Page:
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Q: I don't understand how you can say GMO food is safe, when farmers are spraying glyphosate on their crops. Glyphosate becomes systemic in the plant and cannot be washed off, and recent studies show a strong link between glyphosate and breast...
Posted On: Friday, 8/02/2013 3:28 pm
Answered By: Marian Bleeke, Fate and Metabolism Platform Lead, Monsanto on Friday, 11/08/2013 8:04 pm
A: Your first question involves breast cancer, and I’d recommend you review a response that my colleague John Swarthout provided to a similar question posed on this site. Regarding your other question, it is true that glyphosate is a chelating agent, but that does not imply that it makes nutrients “unavailable in the soil.” Let me explain why. First, chelation is a natural and important process in soil. Metals are mostly present in soil as solids and need to be dissolved to be taken up... Continue Reading
Q: There has been lots of circulation on the internet about Bayer and Syngenta producing a seed treatment that kills honey bees. There is a request to sign a petition banning the treatment. What is the scientific basis for the issue?
Posted On: Saturday, 9/07/2013 9:57 am
Answered By: Paul Driessen, Senior Policy Analyst, Committee For A Constructive Tomorrow (CFACT) and Congress of Racial Equality (CORE) on Friday, 11/08/2013 4:08 pm
A: The seed treatment involves coating seeds with a new kind of insecticide called neonicotinoids, so that the chemicals become part of the plant’s physiology – and only affect insects that feed on the crops. (Generalized spraying with pesticides – or with live Bt bacteria, which some organic food growers use to protect their crops – can affect many more insects than the targeted pests.) Contrary to what the petition suggests or what you may have read elsewhere, extensive research has shown that... Continue Reading
Q: Monsanto's "Bt corn" is equipped with a gene from the soil bacteria Bacillus thuringiensis (Bt), which produces Bt toxin-a pesticide that breaks open the stomach of certain insects and kills them. Apparently this BT corn has been...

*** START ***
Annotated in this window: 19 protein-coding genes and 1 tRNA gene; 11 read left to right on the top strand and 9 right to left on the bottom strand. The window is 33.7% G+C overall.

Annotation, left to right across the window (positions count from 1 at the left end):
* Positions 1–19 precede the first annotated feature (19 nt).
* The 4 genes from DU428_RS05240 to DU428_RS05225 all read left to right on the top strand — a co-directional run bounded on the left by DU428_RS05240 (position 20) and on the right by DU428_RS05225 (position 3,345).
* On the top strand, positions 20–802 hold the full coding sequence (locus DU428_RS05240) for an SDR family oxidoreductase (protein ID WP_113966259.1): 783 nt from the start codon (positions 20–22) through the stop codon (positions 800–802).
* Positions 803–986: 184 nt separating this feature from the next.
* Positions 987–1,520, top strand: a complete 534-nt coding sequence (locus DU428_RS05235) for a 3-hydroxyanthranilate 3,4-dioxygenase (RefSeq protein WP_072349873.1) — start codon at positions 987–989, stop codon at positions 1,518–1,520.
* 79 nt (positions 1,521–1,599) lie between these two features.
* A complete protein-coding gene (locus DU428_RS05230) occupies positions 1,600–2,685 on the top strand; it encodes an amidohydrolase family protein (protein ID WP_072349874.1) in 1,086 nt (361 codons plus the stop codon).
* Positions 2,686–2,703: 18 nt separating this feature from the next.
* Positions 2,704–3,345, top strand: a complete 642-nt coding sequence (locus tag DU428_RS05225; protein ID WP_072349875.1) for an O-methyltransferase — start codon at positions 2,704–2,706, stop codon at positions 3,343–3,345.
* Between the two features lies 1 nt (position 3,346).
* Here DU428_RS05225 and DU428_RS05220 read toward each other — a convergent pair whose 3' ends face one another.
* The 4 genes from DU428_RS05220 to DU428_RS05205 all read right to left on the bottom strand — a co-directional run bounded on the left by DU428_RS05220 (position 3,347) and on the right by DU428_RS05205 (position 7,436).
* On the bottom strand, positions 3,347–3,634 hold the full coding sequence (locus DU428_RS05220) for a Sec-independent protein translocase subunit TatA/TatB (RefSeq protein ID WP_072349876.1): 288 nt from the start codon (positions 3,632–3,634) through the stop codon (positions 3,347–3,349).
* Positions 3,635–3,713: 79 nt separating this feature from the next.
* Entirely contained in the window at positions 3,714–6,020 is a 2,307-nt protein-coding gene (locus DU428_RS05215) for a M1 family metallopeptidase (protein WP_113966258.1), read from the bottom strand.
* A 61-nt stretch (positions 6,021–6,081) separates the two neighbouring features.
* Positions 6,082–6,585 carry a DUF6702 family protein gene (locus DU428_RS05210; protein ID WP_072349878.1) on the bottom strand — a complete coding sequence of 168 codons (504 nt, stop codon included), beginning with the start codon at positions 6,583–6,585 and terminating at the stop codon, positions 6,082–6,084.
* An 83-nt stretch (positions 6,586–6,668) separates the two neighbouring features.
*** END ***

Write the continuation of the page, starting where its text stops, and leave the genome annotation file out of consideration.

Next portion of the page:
Posted On: Saturday, 9/21/2013 9:59 pm
Answered By: Matthew Carroll, Ph.D., Entomology, Corn Rootworm Defense Lead, Monsanto on Friday, 11/08/2013 2:14 pm
A: Corn rootworms are one of the most devastating insect pests of corn in the United States. They inflict damage as larvae feeding on the roots of young corn plants in farmers’ fields. This damage inhibits the plant's ability to take up water and nutrients, decreases its ability to develop and remain upright, and ultimately leads to yield loss. As you mentioned, Monsanto and other companies have developed insect-protected plants using B.t. (Bacillus thuringiensis) in order to... Continue Reading
Q: How do you remove Glyphosate from runoff water from agricultural land? How do you prevent glyphosate from entering the drinking water supply? How do you prevent glyphosate from contaminating our salmon? How do you prevent glyphosate from...
Posted On: Tuesday, 7/30/2013 11:27 am
Answered By: Donna Farmer, Ph.D., Chemistry Stewardship Lead, Monsanto on Thursday, 11/07/2013 3:09 pm
A: You have a number of questions and comments, and I will try to address each one of them. Having worked in our Product Safety Center and now in Stewardship, I can assure you that the safety of our products is of critical importance to my colleagues and me. When we see claims that glyphosate is associated with neural tube defects or any other adverse health effect, we take them very seriously and review all relevant information. Let’s first talk about what we know about... Continue Reading
Q: A recent report from the UNITED NATIONS Conference on Trade and Development claims that Monsanto, BASF, Bayer, Cargill, DuPont, Syngenta, and Dow Chemical impede agricultural sustainability and prevent food security through manipulative practices....
Posted On: Wednesday, 10/02/2013 12:03 am
Answered By: Jim Gaffney, Ph.D., Strategy Lead, Biotech Affairs and Regulatory, DuPont Pioneer on Monday, 11/04/2013 10:16 pm
A: I, too, read the Motley Fool post and was a bit alarmed, to say the least, because I work for one of the large multinationals named in the article, and my wife’s large and extended family includes members in both urban and rural areas of Africa. I’ve experienced their challenges to produce food and get the next meal on the table, and was surprised to learn, according to this article, that I’m preventing food security. But I’ve also discovered since first reading that Motley Fool’s source... Continue Reading